A Word Moving Forward

When I started writing this website, I wanted to make a ton of good articles and write a bunch of really great, thought-provoking/discussion-producing stuff. I also wanted a fairly often standard of writing articles. Something like one-to-two articles a week. As it turns out, I was waaaaaay too boastful of my own skills.

While I like writing articles, I’m not producing the quality I’d like on a two-a-week basis. With that in mind, I’m going to be reducing my article output by around one every two weeks. However, I hope to make these articles overall better written with a more concise point.

For anyone who really enjoyed my writing, sorry I couldn’t keep up the pace. Please be patient with me and I hope to write better, longer and overall more interesting pieces of work in the future.

Thank you.

On Sexual Diversity in Video Games: “Vi stands for…Bi?” (Part 2)

This is a continuation of my last musing article so if you haven’t read it, I suggest you do. Don’t worry, it’ll open in a new tab.

Following up from last week, I wanted to talk about sexuality in another game I play (being League of Legends) and how sexuality gets assigned when it comes to a void. I actually wrote a paper on this back in college when it came to a class so some of this might be recycled.

In the Void

When it comes to a game like League with hundreds of characters and not enough time to write a novel for all of them, you cut corners. For most characters, a single short story and background page is all we have outside of the core game’s VO and how they play. As such, sexuality gets left on the cutting room floor. It is, after all, one of the lesser aspects of a character.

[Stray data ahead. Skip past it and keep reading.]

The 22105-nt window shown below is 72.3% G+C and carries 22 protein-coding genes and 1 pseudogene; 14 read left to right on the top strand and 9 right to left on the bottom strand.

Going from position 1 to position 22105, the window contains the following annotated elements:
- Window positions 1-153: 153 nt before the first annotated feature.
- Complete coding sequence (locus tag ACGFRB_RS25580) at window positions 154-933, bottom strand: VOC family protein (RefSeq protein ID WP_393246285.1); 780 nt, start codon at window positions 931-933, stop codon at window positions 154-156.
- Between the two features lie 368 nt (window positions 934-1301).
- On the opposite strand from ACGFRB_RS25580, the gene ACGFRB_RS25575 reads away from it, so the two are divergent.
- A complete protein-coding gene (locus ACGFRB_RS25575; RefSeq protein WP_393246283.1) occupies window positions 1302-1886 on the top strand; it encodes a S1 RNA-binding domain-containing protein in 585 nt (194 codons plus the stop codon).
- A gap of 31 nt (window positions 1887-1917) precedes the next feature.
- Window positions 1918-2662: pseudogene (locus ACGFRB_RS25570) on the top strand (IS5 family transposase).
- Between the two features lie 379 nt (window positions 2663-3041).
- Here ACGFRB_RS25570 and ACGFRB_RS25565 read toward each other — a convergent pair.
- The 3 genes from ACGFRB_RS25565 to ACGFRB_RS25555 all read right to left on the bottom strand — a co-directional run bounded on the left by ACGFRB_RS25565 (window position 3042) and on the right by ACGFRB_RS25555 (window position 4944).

When you think about it, only a handful of characters have actual sexuality when it comes to the game; Illaoi was dating Gangplank and flirts with Braum. Taliyah has small flirtations with Ekko. Garen and Katarina are in some sort of lovers feud. Lucian had a wife. Tryndamere and Ashe are married. In these cases, even the revealed facts are pretty bland. Which does make sense. After all, a majority of the populous is heterosexual.

When it comes to characters, we have two prevailing schools of thought: The “Everyone’s Bi” argument and the stereotype argument.

The “Everyone’s Bi” Argument

Most of this comes from the fact that giant IPs have so many artists, writers and more who all draw characters in different pairings and different ways. What’s the point of saying “Well canonically Miss Fortune is gay!” when you have a hundred aspiring artists and writers who are going to tell stories about her psuedo-boyfriend anyways?

In this argument, there’s no point in discussing sexuality because people will assign it on their own save for story hooks. Even in story hooks, such as last week’s “Tracer and Emily” information, will be disregarded to fit what fan writers and artists do. Everyone’s bi so who cares! I wouldn’t say this is a particularly diverse way of looking at things but it also gives players the most freedom to think however they wish.

This is also a feeling you generally have when it comes to make-your-own protagonists. Commander Shepard is Schrodinger’s sexuality: He’s simultaneously gay, straight and bi all at the same time. In this regard, League and games like it don’t need to talk about sexuality because everyone will make their own…and it cuts through the rough things that can happen in countries that don’t approve of such things like Russia.

The Stereotype Argument

Conversely, there are those who NEED the writers or story people telling them who is what. If you don’t, people instead default to what they know about a character. In a game like League, where most characters have very little writing to them, you end up playing heavily on stereotype and fan theory.